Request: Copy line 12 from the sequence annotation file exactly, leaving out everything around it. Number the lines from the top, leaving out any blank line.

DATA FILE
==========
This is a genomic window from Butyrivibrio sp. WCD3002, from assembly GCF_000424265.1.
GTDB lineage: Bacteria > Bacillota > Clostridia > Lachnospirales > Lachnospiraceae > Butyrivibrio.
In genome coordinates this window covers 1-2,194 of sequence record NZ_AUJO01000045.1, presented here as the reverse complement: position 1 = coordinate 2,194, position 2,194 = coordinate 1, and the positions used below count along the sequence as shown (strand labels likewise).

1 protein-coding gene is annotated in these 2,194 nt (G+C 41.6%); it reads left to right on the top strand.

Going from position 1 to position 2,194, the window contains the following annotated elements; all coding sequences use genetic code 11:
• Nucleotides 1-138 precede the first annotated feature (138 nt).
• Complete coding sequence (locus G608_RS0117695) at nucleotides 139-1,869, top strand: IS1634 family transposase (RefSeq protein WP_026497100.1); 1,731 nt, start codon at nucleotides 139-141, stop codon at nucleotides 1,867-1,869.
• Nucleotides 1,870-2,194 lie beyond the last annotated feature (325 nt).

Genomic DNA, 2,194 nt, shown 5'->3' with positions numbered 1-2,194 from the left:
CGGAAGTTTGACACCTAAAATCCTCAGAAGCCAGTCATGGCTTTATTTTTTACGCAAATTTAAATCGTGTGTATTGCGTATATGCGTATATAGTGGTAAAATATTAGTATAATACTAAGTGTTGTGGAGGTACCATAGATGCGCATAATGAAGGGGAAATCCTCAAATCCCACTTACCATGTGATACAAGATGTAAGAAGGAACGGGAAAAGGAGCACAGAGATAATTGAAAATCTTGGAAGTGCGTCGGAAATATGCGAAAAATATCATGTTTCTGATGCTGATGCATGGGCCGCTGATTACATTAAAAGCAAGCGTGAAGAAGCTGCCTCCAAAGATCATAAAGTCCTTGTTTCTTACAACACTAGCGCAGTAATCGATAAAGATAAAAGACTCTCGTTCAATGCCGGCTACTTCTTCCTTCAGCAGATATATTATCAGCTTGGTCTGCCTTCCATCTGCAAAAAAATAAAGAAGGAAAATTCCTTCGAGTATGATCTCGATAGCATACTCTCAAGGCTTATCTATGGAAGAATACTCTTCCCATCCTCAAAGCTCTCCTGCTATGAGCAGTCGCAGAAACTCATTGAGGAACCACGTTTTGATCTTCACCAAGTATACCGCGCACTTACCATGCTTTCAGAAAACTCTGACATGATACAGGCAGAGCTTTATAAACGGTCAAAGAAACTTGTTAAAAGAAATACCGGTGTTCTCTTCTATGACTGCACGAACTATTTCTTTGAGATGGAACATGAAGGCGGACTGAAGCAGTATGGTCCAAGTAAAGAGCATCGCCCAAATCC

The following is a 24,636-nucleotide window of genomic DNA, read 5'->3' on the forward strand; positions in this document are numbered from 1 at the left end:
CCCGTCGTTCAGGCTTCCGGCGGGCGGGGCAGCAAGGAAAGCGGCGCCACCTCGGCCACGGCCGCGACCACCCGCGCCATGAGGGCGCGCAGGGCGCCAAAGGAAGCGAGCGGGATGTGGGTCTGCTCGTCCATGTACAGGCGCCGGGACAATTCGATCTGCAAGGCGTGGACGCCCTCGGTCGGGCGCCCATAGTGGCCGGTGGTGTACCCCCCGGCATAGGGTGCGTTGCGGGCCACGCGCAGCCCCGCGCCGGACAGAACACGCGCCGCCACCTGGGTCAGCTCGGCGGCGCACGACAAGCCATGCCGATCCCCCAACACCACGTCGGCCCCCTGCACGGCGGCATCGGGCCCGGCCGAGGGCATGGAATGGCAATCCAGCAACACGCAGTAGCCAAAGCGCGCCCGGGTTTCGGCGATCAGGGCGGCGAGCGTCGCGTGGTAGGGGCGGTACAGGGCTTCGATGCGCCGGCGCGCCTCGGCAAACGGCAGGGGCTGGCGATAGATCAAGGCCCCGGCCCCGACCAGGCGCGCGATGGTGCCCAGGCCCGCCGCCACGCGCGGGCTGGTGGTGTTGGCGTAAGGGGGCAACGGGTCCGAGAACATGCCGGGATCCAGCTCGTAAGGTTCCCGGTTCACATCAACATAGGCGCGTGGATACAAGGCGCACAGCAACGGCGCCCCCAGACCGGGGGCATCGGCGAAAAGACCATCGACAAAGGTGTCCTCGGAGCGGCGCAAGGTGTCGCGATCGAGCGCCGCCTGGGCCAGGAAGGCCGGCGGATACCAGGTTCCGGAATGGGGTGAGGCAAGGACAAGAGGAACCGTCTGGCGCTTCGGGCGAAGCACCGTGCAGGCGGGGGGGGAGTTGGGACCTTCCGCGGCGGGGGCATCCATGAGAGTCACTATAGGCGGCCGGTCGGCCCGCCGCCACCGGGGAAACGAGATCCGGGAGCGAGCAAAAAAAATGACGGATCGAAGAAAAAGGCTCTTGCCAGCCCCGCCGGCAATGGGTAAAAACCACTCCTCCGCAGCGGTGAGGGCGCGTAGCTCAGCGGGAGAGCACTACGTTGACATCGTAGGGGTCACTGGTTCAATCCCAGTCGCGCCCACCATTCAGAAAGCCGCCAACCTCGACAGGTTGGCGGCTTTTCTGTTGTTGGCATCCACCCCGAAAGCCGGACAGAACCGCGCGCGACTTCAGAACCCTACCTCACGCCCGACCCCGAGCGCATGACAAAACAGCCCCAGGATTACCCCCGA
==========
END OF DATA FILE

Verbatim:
CCCGTCGTTCAGGCTTCCGGCGGGCGGGGCAGCAAGGAAAGCGGCGCCACCTCGGCCACGGCCGCGACCACCCGCGCCATGAGGGCGCGCAGGGCGCCAAAGGAAGCGAGCGGGATGTGGGTCTGCTCGTCCATGTACAGGCGCCGGGACAATTCGATCTGCAAGGCGTGGACGCCCTCGGTCGGGCGCCCATAGTGGCCGGTGGTGTACCCCCCGGCATAGGGTGCGTTGCGGGCCACGCGCAGCCCCGCGCCGGACAGAACACGCGCCGCCACCTGGGTCAGCTCGGCGGCGCACGACAAGCCATGCCGATCCCCCAACACCACGTCGGCCCCCTGCACGGCGGCATCGGGCCCGGCCGAGGGCATGGAATGGCAATCCAGCAACACGCAGTAGCCAAAGCGCGCCCGGGTTTCGGCGATCAGGGCGGCGAGCGTCGCGTGGTAGGGGCGGTACAGGGCTTCGATGCGCCGGCGCGCCTCGGCAAACGGCAGGGGCTGGCGATAGATCAAGGCCCCGGCCCCGACCAGGCGCGCGATGGTGCCCAGGCCCGCCGCCACGCGCGGGCTGGTGGTGTTGGCGTAAGGGGGCAACGGGTCCGAGAACATGCCGGGATCCAGCTCGTAAGGTTCCCGGTTCACATCAACATAGGCGCGTGGATACAAGGCGCACAGCAACGGCGCCCCCAGACCGGGGGCATCGGCGAAAAGACCATCGACAAAGGTGTCCTCGGAGCGGCGCAAGGTGTCGCGATCGAGCGCCGCCTGGGCCAGGAAGGCCGGCGGATACCAGGTTCCGGAATGGGGTGAGGCAAGGACAAGAGGAACCGTCTGGCGCTTCGGGCGAAGCACCGTGCAGGCGGGGGGGGAGTTGGGACCTTCCGCGGCGGGGGCATCCATGAGAGTCACTATAGGCGGCCGGTCGGCCCGCCGCCACCGGGGAAACGAGATCCGGGAGCGAGCAAAAAAAATGACGGATCGAAGAAAAAGGCTCTTGCCAGCCCCGCCGGCAATGGGTAAAAACCACTCCTCCGCAGCGGTGAGGGCGCGTAGCTCAGCGGGAGAGCACTACGTTGACATCGTAGGGGTCACTGGTTCAATCCCAGTCGCGCCCACCATTCAGAAAGCCGCCAACCTCGACAGGTTGGCGGCTTTTCTGTTGTTGGCATCCACCCCGAAAGCCGGACAGAACCGCGCGCGACTTCAGAACCCTACCTCACGCCCGACCCCGAGCGCATGACAAAACAGCCCCAGGATTACCCCCGA